59. 59.

    & Cell surface interaction induces polarization of mouse 8-cell blastomeres at compaction. Cell 21, 935–942 (1980).

  60. 60.

    Remodeling epithelial cell organization: transitions between front-rear and apical–basal polarity. Cold Spring Harb. Perspect. Biol. 1, a000513 (2009).

  61. 61.

    & How one becomes many: blastoderm cellularization in Drosophila melanogaster. Bioessays 24, 1012–1022 (2002).

  62. 62.

    , & Steps in the morphogenesis of a polarized epithelium. I. Uncoupling the roles of cell-cell and cell-substratum contact in establishing plasma membrane polarity in multicellular epithelial (MDCK) cysts. J. Cell Sci. 95, 137–151 (1990).

  63. 63.

    , & Steps in the morphogenesis of a polarized epithelium. II. Disassembly and assembly of plasma membrane domains during reversal of epithelial cell polarity in multicellular epithelial (MDCK) cysts. J. Cell Sci. 95, 153–165 (1990).

  64. 64.

    et al. Rac1 orientates epithelial apical polarity through effects on basolateral laminin assembly. Nature Cell Biol. 3, 831–838 (2001).

  65. 65.

    et al. β1-integrin orients epithelial polarity via Rac1 and laminin. Mol. Biol. Cell 16, 433–445 (2005).

  66. 66.

    et al. Involvement of RhoA, ROCK I and myosin II in inverted orientation of epithelial polarity. EMBO Rep. 9, 923–929 (2008).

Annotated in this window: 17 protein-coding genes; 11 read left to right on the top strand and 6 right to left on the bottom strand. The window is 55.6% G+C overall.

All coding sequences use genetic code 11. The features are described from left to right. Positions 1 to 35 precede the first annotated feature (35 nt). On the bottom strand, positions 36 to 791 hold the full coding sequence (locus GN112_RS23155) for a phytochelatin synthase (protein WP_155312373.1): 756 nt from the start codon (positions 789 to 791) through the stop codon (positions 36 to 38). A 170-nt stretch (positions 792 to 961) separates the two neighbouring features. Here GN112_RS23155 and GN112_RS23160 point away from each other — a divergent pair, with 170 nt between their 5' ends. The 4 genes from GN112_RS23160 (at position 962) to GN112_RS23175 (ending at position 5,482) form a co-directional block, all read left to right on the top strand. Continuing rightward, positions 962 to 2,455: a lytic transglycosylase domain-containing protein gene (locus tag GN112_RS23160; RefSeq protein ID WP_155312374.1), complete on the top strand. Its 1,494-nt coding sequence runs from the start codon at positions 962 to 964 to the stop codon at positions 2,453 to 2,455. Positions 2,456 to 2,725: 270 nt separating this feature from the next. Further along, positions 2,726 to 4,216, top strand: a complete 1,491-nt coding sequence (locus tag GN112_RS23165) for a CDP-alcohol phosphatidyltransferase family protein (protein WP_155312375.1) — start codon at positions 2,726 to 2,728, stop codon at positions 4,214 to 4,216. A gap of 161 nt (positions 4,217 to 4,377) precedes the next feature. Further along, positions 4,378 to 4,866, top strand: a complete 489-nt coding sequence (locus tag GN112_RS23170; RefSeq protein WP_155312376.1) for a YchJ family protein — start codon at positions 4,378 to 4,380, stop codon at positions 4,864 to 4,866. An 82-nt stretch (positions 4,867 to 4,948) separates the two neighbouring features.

67. 67.

    et al. A molecular network for de novo generation of the apical surface and lumen. Nature Cell Biol. 12, 1035–1045 (2010). Characterization of the mechanisms involved in the establishment of the apical–basal polarity axis and lumen in MDCK cysts.

  68. 68.

    & An integrin-ILK-microtubule network orients cell polarity and lumen formation in glandular epithelium. Nature Cell Biol. 15, 17–27 (2013).

  69. 69.

    et al. Regulation of the polarity protein Par6 by TGFbeta receptors controls epithelial cell plasticity. Science 307, 1603–1609 (2005). Discovery of a key mechanism in EMT.

  70. 70.

    & Beyond polymer polarity: how the cytoskeleton builds a polarized cell. Nature Rev. Mol. Cell Biol. 9, 860–873 (2008).

  71. 71.

    Polarity proteins in migration and invasion. Oncogene 27, 6970–6980 (2008).

  72. 72.

    , & Nuclear movement regulated by Cdc42, MRCK, myosin, and actin flow establishes MTOC polarization in migrating cells. Cell 121, 451–463 (2005).

  73. 73.